Rachel, oh I'd love to read your dissertation. I wish my daughter had Anne Bronte on her A level syllabus.

Audrey, you must read the Brontes! Jane Eyre is an excellent place to start.

Mary, nearly didn't make it myself. So glad I did. You would have loved it.

Bellezza, her handwriting was remarkably beautiful and miniature, too. She must have had very good eyes!

Ann Boleyn, Agnes Grey could not be more different from WH, which I appreciate is not everybody's cup of tea. Hope you get a chance to read it.

Alex, love it! I believe Branwell painted himself out of the picture. I would love to know what Branwell looked like.

LizF, yes, I get that Bronte yearning from time to time. I do like WH, but I have to be in the mood!

Anonymous, it's many years since I visited Haworth so I'm well overdue for a visit. Thanks for the reminder!

Belle, nearly didn't make it myself but it was well worth it. Shame that you couldn't come, I do like a literary pilgrimage!

Shelley, I agree, I couldn't believe that CB had actually touched that paper and that page - unfortunately it was behind glass!

Claire, so glad you love AG, too. That comment thing is a pain - I have a lot of trouble commenting on blogs because I can't read the darn word capture!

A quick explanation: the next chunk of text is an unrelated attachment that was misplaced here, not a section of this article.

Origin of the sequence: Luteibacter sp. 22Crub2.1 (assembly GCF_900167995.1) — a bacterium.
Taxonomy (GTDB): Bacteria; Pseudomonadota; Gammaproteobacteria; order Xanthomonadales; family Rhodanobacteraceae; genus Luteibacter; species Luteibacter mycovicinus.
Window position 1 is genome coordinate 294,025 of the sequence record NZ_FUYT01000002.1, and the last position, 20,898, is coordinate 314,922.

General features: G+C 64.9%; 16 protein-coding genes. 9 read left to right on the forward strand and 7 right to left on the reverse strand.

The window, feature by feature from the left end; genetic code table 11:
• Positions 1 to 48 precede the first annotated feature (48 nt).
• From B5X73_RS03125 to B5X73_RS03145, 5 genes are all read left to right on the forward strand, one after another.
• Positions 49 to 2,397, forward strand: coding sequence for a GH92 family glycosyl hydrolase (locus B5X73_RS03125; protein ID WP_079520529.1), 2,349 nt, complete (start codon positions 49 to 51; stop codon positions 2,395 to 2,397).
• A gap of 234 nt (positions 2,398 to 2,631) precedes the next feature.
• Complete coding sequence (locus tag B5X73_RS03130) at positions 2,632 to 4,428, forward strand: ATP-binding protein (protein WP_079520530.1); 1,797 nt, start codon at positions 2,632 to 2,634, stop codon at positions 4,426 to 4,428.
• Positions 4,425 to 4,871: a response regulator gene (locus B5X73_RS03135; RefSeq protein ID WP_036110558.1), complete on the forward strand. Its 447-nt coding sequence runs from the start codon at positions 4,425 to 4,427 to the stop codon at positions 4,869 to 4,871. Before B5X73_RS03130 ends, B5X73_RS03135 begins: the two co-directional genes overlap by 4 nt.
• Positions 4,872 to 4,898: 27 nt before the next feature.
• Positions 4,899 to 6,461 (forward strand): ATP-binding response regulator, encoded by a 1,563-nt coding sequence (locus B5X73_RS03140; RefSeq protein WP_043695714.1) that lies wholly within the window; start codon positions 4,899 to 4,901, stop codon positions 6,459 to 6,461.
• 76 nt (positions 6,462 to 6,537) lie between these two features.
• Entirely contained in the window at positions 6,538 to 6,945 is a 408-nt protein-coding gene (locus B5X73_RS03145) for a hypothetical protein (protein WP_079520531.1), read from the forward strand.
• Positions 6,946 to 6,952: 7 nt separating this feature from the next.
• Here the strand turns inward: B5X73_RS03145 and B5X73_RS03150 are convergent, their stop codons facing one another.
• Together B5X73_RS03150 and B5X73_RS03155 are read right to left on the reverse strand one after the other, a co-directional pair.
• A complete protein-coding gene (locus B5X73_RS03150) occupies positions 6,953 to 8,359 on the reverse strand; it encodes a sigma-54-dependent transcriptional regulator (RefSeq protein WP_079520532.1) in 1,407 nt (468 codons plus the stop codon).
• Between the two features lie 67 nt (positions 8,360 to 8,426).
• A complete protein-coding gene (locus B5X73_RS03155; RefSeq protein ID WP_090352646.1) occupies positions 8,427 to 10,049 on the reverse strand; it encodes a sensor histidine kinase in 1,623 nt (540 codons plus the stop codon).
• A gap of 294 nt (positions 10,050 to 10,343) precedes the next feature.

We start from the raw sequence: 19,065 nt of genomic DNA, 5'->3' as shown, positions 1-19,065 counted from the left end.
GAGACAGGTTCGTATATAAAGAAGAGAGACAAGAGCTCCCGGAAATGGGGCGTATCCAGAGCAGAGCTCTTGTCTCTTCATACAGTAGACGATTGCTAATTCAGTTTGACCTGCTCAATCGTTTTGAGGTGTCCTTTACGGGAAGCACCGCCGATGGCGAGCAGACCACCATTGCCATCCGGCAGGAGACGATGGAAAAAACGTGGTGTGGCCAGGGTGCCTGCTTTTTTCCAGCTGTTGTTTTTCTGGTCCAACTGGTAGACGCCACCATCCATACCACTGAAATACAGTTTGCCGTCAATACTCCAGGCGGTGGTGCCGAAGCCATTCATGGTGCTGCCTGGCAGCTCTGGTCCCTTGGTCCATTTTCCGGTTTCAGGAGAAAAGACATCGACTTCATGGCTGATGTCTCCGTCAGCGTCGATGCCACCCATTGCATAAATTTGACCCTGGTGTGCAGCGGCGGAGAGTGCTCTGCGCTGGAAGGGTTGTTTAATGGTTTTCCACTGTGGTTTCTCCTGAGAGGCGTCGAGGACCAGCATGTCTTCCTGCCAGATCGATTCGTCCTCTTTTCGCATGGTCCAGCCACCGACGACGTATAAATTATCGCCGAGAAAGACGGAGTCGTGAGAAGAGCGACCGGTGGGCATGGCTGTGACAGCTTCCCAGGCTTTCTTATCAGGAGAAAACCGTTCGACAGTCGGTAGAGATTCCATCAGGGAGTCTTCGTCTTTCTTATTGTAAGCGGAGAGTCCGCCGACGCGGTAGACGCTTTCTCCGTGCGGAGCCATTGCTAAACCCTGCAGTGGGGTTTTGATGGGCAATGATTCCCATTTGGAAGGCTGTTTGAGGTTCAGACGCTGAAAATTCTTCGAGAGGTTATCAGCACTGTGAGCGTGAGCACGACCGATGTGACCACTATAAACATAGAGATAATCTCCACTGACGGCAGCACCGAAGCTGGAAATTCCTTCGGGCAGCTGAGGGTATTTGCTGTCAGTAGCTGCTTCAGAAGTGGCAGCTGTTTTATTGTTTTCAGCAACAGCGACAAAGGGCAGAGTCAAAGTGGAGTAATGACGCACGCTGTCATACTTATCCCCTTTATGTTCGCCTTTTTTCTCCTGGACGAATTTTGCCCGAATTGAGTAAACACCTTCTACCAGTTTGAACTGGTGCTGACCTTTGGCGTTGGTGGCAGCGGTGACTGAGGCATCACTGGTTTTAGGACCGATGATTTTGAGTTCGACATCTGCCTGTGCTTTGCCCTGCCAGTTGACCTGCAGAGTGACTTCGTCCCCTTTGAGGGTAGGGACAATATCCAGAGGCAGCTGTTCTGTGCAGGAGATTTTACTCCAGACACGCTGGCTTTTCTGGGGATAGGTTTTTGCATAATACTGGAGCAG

Sunday, yes I think this is the portrait where Branwell painted himself out. Always fascinating to guess what may lie beneath the painting we can see.

lifeonthecutoff, I'm extraordinarily sensitive to covers, too and sometimes I think it's daft but I can't help it. Books should be aesthetically pleasing!

O, yes I think you are right. I suppose the fact that Emily and Anne died so young means that they couldn't achieve their full potential as writers.

Lindsay, nice to 'meet' you. You like the Bronte's and Austen? You will fit in very well!!!

Shelley, yes, I wish we had more portraits of the sisters and Branwell.